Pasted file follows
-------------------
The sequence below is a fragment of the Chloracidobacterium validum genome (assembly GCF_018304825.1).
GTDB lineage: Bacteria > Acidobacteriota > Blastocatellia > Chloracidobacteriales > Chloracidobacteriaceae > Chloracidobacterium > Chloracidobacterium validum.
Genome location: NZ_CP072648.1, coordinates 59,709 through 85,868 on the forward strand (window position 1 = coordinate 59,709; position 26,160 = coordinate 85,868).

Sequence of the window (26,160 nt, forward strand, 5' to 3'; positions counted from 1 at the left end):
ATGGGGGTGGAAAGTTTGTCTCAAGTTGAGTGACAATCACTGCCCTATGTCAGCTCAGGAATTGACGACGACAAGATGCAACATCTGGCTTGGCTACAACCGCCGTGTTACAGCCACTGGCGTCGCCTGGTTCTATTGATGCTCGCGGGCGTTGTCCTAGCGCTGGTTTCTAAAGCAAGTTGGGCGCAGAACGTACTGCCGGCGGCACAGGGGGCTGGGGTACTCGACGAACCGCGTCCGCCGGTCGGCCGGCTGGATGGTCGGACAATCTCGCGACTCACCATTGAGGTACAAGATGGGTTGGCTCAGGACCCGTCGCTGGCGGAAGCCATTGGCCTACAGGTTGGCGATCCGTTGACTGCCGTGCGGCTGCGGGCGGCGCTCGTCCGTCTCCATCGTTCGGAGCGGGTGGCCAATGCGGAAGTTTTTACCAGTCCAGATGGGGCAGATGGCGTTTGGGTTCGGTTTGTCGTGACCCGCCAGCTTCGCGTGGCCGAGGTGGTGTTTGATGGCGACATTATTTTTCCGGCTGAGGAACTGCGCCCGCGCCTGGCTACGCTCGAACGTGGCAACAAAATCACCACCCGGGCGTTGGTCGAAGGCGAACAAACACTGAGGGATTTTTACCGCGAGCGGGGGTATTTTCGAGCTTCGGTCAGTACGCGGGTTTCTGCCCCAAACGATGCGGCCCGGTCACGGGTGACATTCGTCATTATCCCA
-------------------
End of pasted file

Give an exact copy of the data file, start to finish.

The sequence below is a fragment of the Chloracidobacterium validum genome (assembly GCF_018304825.1).
GTDB lineage: Bacteria > Acidobacteriota > Blastocatellia > Chloracidobacteriales > Chloracidobacteriaceae > Chloracidobacterium > Chloracidobacterium validum.
Genome location: NZ_CP072648.1, coordinates 59,709 through 85,868 on the forward strand (window position 1 = coordinate 59,709; position 26,160 = coordinate 85,868).

Sequence of the window (26,160 nt, forward strand, 5' to 3'; positions counted from 1 at the left end):
ATGGGGGTGGAAAGTTTGTCTCAAGTTGAGTGACAATCACTGCCCTATGTCAGCTCAGGAATTGACGACGACAAGATGCAACATCTGGCTTGGCTACAACCGCCGTGTTACAGCCACTGGCGTCGCCTGGTTCTATTGATGCTCGCGGGCGTTGTCCTAGCGCTGGTTTCTAAAGCAAGTTGGGCGCAGAACGTACTGCCGGCGGCACAGGGGGCTGGGGTACTCGACGAACCGCGTCCGCCGGTCGGCCGGCTGGATGGTCGGACAATCTCGCGACTCACCATTGAGGTACAAGATGGGTTGGCTCAGGACCCGTCGCTGGCGGAAGCCATTGGCCTACAGGTTGGCGATCCGTTGACTGCCGTGCGGCTGCGGGCGGCGCTCGTCCGTCTCCATCGTTCGGAGCGGGTGGCCAATGCGGAAGTTTTTACCAGTCCAGATGGGGCAGATGGCGTTTGGGTTCGGTTTGTCGTGACCCGCCAGCTTCGCGTGGCCGAGGTGGTGTTTGATGGCGACATTATTTTTCCGGCTGAGGAACTGCGCCCGCGCCTGGCTACGCTCGAACGTGGCAACAAAATCACCACCCGGGCGTTGGTCGAAGGCGAACAAACACTGAGGGATTTTTACCGCGAGCGGGGGTATTTTCGAGCTTCGGTCAGTACGCGGGTTTCTGCCCCAAACGATGCGGCCCGGTCACGGGTGACATTCGTCATTATCCCA